Return To Lhasa

The next morning, we were joined by the owner of the restaurant from Shigatse. He needed to go to Lhasa so our driver gave him a lift.

On our way, everybody was in good spirit. My travel companion was feeling so much better, so good that he looked as if he had never suffered from mountain sickness before.  We were happy to see that.

We were stuck in a traffic jam again though.

Traffic jam 🙂 They were so cute!!
We went past a mountain and our conversation switched to sky burials.

Back in 2005, sky burials were still being practised in Tibet. The intention was noble and I have to admit that it was very generous of the deceased especially in the past when technology was not that advanced. However, with more and more patients who need to undergo organ transplantation now, I hope those who are thinking of having sky burials after death will consider donating their organs before the burial so that more lives can be saved.

All glaciers in the world have been receding and shrinking. I wonder how this one looks now.
A little souvenir shop at the bottom of the glacier
We reached a lake called Lake Yamdro Yumtso.  Whoever have been there will tell you, yes, this is what it looks like in reality. No photoshopping. I still don’t know how to use Photoshop, by the way.
I couldn’t stop taking photos. It’s sooooooo beautiful!!!
Just let me take one more!! No! A few more, please!!! 

We arrived in Lhasa.

The road on our return trip was quite smooth. It was a comfortable ride.

I wanted to see Tibet more so right after we arrived, I went back to the same travel agency and checked if I could go to other places. The agency recommended Lake Namutsuo, the second highest salt lake in the world, but they only offered day tours and she warned me it’d be very cold there now. My concern was actually the day tour – that would mean, I would only spend a few hours taking a few photos and then come back to Lhasa. Hm… that wasn’t ideal but I asked her to check the price anyway.

While she was checking it for me, a girl came in and asked them about renting a 4-wheel drive. Really? You could do that? I approached her, ‘are you planning to go there? Are you spending a night there?’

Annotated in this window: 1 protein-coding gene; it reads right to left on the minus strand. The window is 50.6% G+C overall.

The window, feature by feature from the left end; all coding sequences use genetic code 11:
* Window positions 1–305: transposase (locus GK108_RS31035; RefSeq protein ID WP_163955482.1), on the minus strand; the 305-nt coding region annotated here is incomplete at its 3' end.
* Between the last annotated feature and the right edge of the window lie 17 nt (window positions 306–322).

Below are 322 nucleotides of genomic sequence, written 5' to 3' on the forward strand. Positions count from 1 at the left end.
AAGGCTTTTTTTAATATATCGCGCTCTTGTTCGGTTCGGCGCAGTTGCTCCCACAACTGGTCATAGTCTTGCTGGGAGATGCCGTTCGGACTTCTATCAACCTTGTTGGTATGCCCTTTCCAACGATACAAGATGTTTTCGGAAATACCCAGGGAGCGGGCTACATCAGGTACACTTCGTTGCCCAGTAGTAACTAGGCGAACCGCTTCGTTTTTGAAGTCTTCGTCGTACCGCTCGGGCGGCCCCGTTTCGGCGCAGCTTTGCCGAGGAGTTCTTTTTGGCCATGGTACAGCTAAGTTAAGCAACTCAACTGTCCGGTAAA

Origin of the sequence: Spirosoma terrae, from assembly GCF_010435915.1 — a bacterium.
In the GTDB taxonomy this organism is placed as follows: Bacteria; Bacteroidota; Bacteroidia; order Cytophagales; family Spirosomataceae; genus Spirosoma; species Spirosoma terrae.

‘Yes’ to both questions.

‘Great! May I join you?’

‘We actually have enough people.’

I was disappointed.

‘But I can take you to meet the others and ask them if they’re ok for you to join us.’

There were 4 of them and they were planning to meet up in a hostel and plan the trip so I followed her.

‘We have a couple who arrived today and another girl and I.’

‘The couple arrived today? And they are going to that high altitude place tomorrow? That’s an aggressive plan. Where are they now?’ I asked.

‘They are walking around.’

Huh?! Didn’t they need to acclimatize?

When we arrived at the hostel, we waited for a while before the others showed up. Not only that, the vehicle that they wanted to rent was also there so all of them checked the vehicle. I was actually quite impressed by how detailed they were. She then introduced me to all of the others. They, at first, was concerned about space. We now had 5 people in the 4-wheel drive but when they saw me and the backseat of the 4-wheel drive, one of them said, ‘no problem.’

They negotiated the terms and conditions of the contract. Because the 4-wheel drive that I took on the way to Mt. Everest had a flat tyre so I asked the company about the arrangements if the vehicle broke down. All set.

We would go to Lake Namutsuo tomorrow at 9a.m.

For tonight, let’s eat! 🙂

12 October 2005

P.S. In 2005, all travellers could travel like this within Tibet. Now, all foreign visitors need to join organised tours.

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